A new report out Wednesday that’s based on government documents details the “pervasive abuse and neglect of immigrant children” in the custody of U.S. Customs and Border Protection (CBP) during the Obama administration—and experts are warning such behavior could be much worse under the Trump administration, infamous for its “dehumanizaing” and “cruel” immigration policies.
Fleeing violence and poverty in Central America, tens of thousands of children come to the United States each year and are detained by CBP, a branch of the Department of Homeland Security (DHS). The report (pdf) from the ACLU and University of Chicago Law School says detained children have faced “physical and psychological abuse, unsanitary and inhumane living conditions, isolation from family members, extended periods of detention, and denial of access to legal and medical services.”
In a series of tweets, the ACLU highlighted some of the particularly egregious cases revealed in the records, which were obtained via a Freedom of Information Act (FOIA) request and are dated from 2009 to 2014. The group also decried the lack of agency accountability, calling agents’ behavior “reprehensible and un-American,” and warning the practices could worsen under the Trump administration.
Officials at @CBP allegedly:
• Kicked a child in the ribs
• Ran over a 17yo with a patrol car
• Sexually assaulted a 16yo girl in a search
• Detained a 4lb premature baby and her mother in an overcrowded and dirty cell full of sick people
— ACLU (@ACLU) May 23, 2018
All human beings deserve to be treated with dignity and respect regardless of their immigration status — and children, in particular, deserve special protection. The abuse that takes place by government officials is reprehensible and un-American.
— ACLU (@ACLU) May 23, 2018
The amount of children who have come forward about various forms of abuse suggests that such treatment by U.S. officials is commonplace. The report notes that:
- a quarter of kids reported physical abuse, including sexual assault and beatings by CBP agents;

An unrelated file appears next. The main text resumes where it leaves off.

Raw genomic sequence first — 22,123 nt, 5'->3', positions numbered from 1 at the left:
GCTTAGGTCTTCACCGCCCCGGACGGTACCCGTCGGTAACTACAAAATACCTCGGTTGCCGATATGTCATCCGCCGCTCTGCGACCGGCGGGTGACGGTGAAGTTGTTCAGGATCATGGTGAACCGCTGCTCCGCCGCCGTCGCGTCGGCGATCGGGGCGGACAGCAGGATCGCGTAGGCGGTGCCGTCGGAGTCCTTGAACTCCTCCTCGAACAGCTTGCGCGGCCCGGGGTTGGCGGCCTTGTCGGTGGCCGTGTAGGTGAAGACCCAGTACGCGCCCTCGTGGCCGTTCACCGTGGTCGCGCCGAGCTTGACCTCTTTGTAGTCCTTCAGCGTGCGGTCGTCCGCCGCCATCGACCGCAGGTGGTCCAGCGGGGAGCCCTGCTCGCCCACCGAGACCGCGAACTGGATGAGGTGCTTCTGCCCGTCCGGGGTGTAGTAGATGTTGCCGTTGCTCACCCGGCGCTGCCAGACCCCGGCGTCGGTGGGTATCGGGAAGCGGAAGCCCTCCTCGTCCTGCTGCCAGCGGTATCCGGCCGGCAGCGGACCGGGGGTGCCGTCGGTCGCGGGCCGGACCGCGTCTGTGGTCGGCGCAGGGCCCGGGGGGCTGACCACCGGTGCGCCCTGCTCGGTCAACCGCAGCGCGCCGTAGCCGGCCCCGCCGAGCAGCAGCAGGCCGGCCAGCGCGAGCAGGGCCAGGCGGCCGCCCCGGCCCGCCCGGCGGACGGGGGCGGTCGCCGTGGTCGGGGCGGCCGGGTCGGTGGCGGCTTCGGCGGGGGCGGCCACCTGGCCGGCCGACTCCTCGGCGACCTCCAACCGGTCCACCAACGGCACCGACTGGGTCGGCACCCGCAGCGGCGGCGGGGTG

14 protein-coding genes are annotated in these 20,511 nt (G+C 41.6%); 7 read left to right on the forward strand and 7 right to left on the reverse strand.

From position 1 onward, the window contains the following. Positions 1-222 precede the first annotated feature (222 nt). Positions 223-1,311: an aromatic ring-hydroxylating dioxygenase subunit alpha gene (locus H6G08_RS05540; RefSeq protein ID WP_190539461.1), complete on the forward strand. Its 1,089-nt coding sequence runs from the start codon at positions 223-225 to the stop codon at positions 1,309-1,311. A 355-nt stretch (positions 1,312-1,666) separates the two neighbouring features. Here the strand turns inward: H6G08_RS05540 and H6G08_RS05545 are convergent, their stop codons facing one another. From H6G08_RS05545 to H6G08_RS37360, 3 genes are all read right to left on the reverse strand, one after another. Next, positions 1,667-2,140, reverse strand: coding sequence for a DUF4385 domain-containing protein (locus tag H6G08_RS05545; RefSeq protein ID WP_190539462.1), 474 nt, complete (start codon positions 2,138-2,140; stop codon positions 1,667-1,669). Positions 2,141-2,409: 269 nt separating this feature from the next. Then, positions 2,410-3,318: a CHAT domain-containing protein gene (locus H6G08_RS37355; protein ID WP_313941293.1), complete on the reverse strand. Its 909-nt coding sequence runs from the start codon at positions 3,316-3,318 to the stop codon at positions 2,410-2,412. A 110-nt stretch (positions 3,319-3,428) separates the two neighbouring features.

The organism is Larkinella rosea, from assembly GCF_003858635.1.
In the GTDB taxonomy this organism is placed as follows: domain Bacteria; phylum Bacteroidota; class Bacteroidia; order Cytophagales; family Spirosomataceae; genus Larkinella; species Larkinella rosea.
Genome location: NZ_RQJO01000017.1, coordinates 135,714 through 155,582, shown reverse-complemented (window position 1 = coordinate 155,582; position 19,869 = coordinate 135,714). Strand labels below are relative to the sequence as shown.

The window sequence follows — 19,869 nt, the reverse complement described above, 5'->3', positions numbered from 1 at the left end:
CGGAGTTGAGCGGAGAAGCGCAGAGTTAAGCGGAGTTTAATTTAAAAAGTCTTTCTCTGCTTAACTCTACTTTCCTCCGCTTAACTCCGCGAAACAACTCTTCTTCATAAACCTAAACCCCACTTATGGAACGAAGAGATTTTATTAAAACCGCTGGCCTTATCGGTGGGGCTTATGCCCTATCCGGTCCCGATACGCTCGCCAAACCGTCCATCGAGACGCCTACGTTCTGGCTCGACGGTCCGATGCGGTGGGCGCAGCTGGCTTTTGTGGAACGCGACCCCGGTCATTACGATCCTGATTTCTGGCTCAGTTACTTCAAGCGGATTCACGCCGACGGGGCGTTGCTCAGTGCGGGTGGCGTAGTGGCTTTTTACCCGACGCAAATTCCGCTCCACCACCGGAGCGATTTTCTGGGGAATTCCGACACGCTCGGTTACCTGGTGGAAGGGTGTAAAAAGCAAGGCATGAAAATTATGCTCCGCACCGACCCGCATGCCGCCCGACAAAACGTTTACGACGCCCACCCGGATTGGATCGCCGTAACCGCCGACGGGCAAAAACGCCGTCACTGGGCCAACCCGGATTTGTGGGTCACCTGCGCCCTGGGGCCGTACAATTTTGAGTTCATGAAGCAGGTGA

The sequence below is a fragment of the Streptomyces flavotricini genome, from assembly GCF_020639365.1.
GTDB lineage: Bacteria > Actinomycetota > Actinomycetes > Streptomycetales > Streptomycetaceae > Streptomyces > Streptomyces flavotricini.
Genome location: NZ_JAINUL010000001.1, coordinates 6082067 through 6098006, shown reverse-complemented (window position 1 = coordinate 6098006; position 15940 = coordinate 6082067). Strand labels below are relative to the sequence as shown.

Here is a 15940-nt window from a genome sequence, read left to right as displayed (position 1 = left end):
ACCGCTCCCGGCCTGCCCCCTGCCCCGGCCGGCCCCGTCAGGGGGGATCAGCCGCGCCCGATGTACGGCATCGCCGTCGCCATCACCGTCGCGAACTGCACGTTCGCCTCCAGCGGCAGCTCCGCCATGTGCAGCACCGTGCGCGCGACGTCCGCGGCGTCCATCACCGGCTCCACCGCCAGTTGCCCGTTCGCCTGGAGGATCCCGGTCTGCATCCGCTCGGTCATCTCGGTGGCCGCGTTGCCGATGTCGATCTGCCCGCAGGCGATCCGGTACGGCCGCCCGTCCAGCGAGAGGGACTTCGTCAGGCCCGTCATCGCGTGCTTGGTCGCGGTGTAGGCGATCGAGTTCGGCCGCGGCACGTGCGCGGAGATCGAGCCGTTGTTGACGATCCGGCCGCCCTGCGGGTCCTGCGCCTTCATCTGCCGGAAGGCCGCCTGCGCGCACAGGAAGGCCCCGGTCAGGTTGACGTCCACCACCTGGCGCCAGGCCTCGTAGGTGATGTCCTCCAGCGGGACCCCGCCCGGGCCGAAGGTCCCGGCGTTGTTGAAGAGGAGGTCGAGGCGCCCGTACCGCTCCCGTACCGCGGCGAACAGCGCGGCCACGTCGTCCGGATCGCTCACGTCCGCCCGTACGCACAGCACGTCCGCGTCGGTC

- more than half reported verbal abuse such death threats, and denial of necessary medical care, including cases that led to children requiring hospitalization; and
- 80 percent reported inadequate food and water.
“Beyond the misconduct detailed,” the report points out that these “documents are shocking for the independent reason that they do not contain any evidence of disciplinary action or other meaningful accountability for abusive CBP officials,” in spite of the fact that DHS has multiple internal oversight agencies.
“The misconduct demonstrated in these records is breathtaking, as is the government’s complete failure to hold officials who abuse their power accountable,” said ACLU Border Litigation Project staff attorney Mitra Ebadolahi. “These documents provide a glimpse into a federal immigration enforcement system marked by brutality and lawlessness.”
The records were obtained by two regional affiliates of the ACLU as part of ongoing litigation, and developed into a report by students in the International Human Rights Clinic at the University of Chicago.
“The students reviewing these records were shocked by the abuse and neglect these children were subjected to at the hands of U.S. officials,” said clinic director Claudia Flores. “The fact that these children were already so vulnerable—most traveling alone in hopes of escaping violence and poverty in their home countries—made the unlawful and inhumane actions reflected in the documents even more distressing.”
Considering that the “documents show that abuse occurs at each stage of a child’s interaction with CBP, from apprehension to detention to deportation,” the report concludes that “urgent intervention is necessary to protect these vulnerable children from mistreatment, abuse, and violence, which is otherwise bound to recur.”
Top Photo | Angela Henriquez, second from left, hugs her children Jessica, left, and Fernando as they listen to speakers at a news conference announcing a lawsuit against the Trump administration over its decision end temporary protected status for people from El Salvador, Haiti, Nicaragua and Sudan outside of a federal courthouse in San Francisco, March 12, 2018. AP/Jeff Chiu)
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